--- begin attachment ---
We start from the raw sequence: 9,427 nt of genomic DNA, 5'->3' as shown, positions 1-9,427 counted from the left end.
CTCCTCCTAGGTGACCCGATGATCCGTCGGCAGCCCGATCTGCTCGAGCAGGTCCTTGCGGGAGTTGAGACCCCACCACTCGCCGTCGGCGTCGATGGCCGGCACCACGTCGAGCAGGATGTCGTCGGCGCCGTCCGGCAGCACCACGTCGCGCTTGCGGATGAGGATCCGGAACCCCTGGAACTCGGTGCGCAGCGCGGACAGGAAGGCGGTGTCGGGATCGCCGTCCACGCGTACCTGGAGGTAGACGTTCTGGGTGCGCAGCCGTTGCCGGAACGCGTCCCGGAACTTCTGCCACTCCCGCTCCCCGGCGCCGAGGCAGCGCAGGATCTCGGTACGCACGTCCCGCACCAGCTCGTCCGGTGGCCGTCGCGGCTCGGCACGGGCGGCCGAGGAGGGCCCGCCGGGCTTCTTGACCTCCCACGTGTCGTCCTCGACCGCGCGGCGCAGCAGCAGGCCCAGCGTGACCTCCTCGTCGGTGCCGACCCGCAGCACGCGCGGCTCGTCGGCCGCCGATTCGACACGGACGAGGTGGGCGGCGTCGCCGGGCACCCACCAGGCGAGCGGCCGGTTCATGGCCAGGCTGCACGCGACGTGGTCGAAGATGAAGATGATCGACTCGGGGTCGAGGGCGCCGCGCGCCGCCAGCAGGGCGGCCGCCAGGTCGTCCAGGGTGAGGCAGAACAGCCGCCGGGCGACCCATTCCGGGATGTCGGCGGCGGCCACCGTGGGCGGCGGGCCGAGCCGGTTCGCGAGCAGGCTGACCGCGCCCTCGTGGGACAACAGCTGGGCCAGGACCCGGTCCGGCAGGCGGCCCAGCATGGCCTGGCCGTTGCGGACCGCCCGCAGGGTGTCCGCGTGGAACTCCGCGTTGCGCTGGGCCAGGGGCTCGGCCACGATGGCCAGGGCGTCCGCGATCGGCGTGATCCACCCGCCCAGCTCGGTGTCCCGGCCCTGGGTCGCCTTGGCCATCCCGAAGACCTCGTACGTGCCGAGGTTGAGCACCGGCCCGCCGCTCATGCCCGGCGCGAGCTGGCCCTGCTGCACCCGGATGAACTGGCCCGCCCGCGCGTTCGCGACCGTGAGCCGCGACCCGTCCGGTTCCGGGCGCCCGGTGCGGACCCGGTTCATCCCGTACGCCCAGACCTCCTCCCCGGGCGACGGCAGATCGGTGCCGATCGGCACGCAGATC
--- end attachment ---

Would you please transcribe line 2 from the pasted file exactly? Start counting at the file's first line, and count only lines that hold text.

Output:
CTCCTCCTAGGTGACCCGATGATCCGTCGGCAGCCCGATCTGCTCGAGCAGGTCCTTGCGGGAGTTGAGACCCCACCACTCGCCGTCGGCGTCGATGGCCGGCACCACGTCGAGCAGGATGTCGTCGGCGCCGTCCGGCAGCACCACGTCGCGCTTGCGGATGAGGATCCGGAACCCCTGGAACTCGGTGCGCAGCGCGGACAGGAAGGCGGTGTCGGGATCGCCGTCCACGCGTACCTGGAGGTAGACGTTCTGGGTGCGCAGCCGTTGCCGGAACGCGTCCCGGAACTTCTGCCACTCCCGCTCCCCGGCGCCGAGGCAGCGCAGGATCTCGGTACGCACGTCCCGCACCAGCTCGTCCGGTGGCCGTCGCGGCTCGGCACGGGCGGCCGAGGAGGGCCCGCCGGGCTTCTTGACCTCCCACGTGTCGTCCTCGACCGCGCGGCGCAGCAGCAGGCCCAGCGTGACCTCCTCGTCGGTGCCGACCCGCAGCACGCGCGGCTCGTCGGCCGCCGATTCGACACGGACGAGGTGGGCGGCGTCGCCGGGCACCCACCAGGCGAGCGGCCGGTTCATGGCCAGGCTGCACGCGACGTGGTCGAAGATGAAGATGATCGACTCGGGGTCGAGGGCGCCGCGCGCCGCCAGCAGGGCGGCCGCCAGGTCGTCCAGGGTGAGGCAGAACAGCCGCCGGGCGACCCATTCCGGGATGTCGGCGGCGGCCACCGTGGGCGGCGGGCCGAGCCGGTTCGCGAGCAGGCTGACCGCGCCCTCGTGGGACAACAGCTGGGCCAGGACCCGGTCCGGCAGGCGGCCCAGCATGGCCTGGCCGTTGCGGACCGCCCGCAGGGTGTCCGCGTGGAACTCCGCGTTGCGCTGGGCCAGGGGCTCGGCCACGATGGCCAGGGCGTCCGCGATCGGCGTGATCCACCCGCCCAGCTCGGTGTCCCGGCCCTGGGTCGCCTTGGCCATCCCGAAGACCTCGTACGTGCCGAGGTTGAGCACCGGCCCGCCGCTCATGCCCGGCGCGAGCTGGCCCTGCTGCACCCGGATGAACTGGCCCGCCCGCGCGTTCGCGACCGTGAGCCGCGACCCGTCCGGTTCCGGGCGCCCGGTGCGGACCCGGTTCATCCCGTACGCCCAGACCTCCTCCCCGGGCGACGGCAGATCGGTGCCGATCGGCACGCAGATC